Poor Little Rich Kids? The Role of Nature versus Nurture in Wealth and Other Economic Outcomes and Behaviors
Wealth is highly correlated between parents and their children; however, little is known about the extent to which these relationships are genetic or determined by environmental factors. We use administrative data on the net wealth of a large sample of Swedish adoptees merged with similar information for their biological and adoptive parents. Comparing the relationship between the wealth of adopted and biological parents and that of the adopted child, we find that, even prior to any inheritance, there is a substantial role for environment and a much smaller role for pre-birth factors and we find little evidence that nature/nurture interactions are important. When bequests are taken into account, the role of adoptive parental wealth becomes much stronger. Our findings suggest that wealth transmission is not primarily because children from wealthier families are inherently more talented or more able but that, even in relatively egalitarian Sweden, wealth begets wealth. We further build on the existing literature by providing a more comprehensive view of the role of nature and nurture on intergenerational mobility, looking at a wide range of different outcomes using a common sample and method. We find that environmental influences are relatively more important for wealth-related variables such as savings and investment decisions than for human capital. We conclude by studying consumption as an overall measure of welfare and find that, like wealth, it is more determined by environment than by biology.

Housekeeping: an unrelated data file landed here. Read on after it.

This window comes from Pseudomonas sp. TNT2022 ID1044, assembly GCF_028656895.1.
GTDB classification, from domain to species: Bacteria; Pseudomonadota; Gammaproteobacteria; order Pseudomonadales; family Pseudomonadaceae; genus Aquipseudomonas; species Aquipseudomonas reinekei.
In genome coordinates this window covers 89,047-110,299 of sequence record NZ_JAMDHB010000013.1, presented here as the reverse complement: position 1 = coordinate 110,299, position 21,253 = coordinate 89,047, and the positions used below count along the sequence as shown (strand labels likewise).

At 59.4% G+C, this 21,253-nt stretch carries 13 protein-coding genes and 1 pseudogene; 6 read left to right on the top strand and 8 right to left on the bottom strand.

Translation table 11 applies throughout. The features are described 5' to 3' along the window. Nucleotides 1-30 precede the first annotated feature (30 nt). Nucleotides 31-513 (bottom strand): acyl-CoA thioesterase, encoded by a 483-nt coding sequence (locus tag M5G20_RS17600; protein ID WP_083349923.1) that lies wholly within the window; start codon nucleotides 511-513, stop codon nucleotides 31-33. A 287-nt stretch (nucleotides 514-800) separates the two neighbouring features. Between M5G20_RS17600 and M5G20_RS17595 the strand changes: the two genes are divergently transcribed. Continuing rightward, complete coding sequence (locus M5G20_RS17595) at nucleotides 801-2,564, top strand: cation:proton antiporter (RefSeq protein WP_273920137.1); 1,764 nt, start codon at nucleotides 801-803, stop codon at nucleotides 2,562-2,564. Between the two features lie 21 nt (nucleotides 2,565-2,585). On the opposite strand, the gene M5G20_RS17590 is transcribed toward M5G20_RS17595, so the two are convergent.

This paper was previously circulated under the titles, “Poor Little Rich Kids? The Determinants of the Intergenerational Transmission of Wealth” as well as “Understanding Intergenerational Mobility: The Role of Nature versus Nurture in Wealth and Other Economic Outcomes and Behaviors.” The data used in this paper come from the Swedish Interdisciplinary Panel (SIP) administered at the Centre for Economic Demography, Lund University, Sweden. This work was partially supported by the Research Council of Norway through its Centres of Excellence Scheme, FAIR project No 262675. The views expressed herein are those of the authors and do not necessarily reflect the views of the National Bureau of Economic Research.
Sandra E Black & Paul J Devereux & Petter Lundborg & Kaveh Majlesi, 2020. "Poor Little Rich Kids? The Role of Nature versus Nurture in Wealth and Other Economic Outcomes and Behaviours," Review of Economic Studies, Oxford University Press, vol. 87(4), pages 1683-1725. citation courtesy of